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How can I prevent my loved one from falling and getting hurt?

By Peter DiMaria

Fall prevention in home care

Fall prevention is an important part of the job of family caregivers and others providing senior care for a loved one. It demands a lot of attention, as well as changes in the home, to improve mobility and reduce fall risk.

The risk of injuries when falling increases as the person ages and is higher for women, in particular after menopause begins, due to a decrease in estrogen levels. Lower levels of this hormone reduces the amount of calcium in the bones, weakening them and making them more susceptible to fracture in the case of a fall.

Every second of every day, a person 65 or older falls in the United States. According to studies published by the CDC (Center for Disease Control), more than 25% of older adults reported falling and more than 27,000 persons over 65 years old died as a result of falls in 2014 alone. Falling once doubles the chances of someone falling again. And, what is worse, every 20 minutes an older adult dies from a fall.

Falls are very serious and costly to our society. According to the CDC:

  • 20% of falls are serious causing injuries such as bone fractures or a head injury;
  • Falls account for 25% of all hospital and 40% of all nursing home admissions. Around 40% of those admitted are not able to live independently again and one in every four dies within a year;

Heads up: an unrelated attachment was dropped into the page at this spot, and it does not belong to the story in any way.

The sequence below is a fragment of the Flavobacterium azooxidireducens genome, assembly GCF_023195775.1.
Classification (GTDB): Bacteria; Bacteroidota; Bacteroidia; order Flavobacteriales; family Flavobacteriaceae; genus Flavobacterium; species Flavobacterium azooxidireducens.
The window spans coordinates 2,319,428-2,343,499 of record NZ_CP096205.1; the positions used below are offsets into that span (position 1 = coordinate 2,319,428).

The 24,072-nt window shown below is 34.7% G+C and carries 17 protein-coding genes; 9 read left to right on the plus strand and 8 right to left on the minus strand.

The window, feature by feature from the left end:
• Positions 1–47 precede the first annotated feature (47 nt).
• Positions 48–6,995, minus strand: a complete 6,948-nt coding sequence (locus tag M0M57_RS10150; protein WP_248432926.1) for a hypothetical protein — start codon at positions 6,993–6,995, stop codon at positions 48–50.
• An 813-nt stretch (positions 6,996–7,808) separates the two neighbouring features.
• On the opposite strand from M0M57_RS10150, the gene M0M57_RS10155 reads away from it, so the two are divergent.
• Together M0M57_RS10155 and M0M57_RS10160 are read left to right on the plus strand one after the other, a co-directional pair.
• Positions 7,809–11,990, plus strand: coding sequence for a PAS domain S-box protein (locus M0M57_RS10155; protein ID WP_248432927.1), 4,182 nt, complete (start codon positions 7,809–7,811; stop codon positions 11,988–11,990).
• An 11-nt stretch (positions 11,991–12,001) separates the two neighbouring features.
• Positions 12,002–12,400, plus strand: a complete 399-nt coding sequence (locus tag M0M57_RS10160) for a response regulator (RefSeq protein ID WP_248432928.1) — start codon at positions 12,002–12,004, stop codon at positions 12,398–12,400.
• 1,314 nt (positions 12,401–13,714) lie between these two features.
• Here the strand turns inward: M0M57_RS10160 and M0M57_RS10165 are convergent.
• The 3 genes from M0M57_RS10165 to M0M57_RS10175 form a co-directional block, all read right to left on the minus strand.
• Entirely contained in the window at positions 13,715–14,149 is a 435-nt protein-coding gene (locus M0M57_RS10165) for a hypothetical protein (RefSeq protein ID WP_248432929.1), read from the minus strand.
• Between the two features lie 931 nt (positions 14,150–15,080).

• Each year, 2.8 million older people receive hospital emergency treatment for fall injuries; 800,000 end up hospitalized, mainly when there is a head injury or hip fracture;
  • Each year at least 300,000 persons over 65 years old are hospitalized for hip fractures. More than 95% of hip fractures are caused by falling. The chances of breaking your hip go up as you get older;
  • Falls are the most common cause of traumatic brain injuries;
  • The direct medical costs for fall injuries are $31 billion annually. Two thirds of this amount is spent in hospitals.
  • The incidence of hip fractures in the elderly is increasing worldwide, with 650,000 fractures expected in the United States by the year 2050, according to research published by the Department of Orthopedics and Rehabilitation, of the Oregon Health & Sciences University.

What are the consequences of a fall?

Not every fall causes injuries. But one out of five falls does hurt someone seriously, breaking bones or causing a head injury. These injuries can make it hard for a person to get around, do everyday activities, or live independently.

The severity of a hip fracture is also higher, the older the person is. Hip fractures and head injuries can be particularly serious, especially if the person is taking certain medicines (like blood thinners). A hip fracture usually demands a surgical procedure, followed by prolonged physical therapy. An older person who falls and hits their head should see their doctor right away to make sure they don’t have a concussion or brain injury.

Many people who fall become afraid of falling again, even if they haven’t been injured. This fear may cause a person to start avoiding their everyday activities. When a person is less active, they become weaker and this increases their chances of falling and the risk of serious injuries, in case it happens.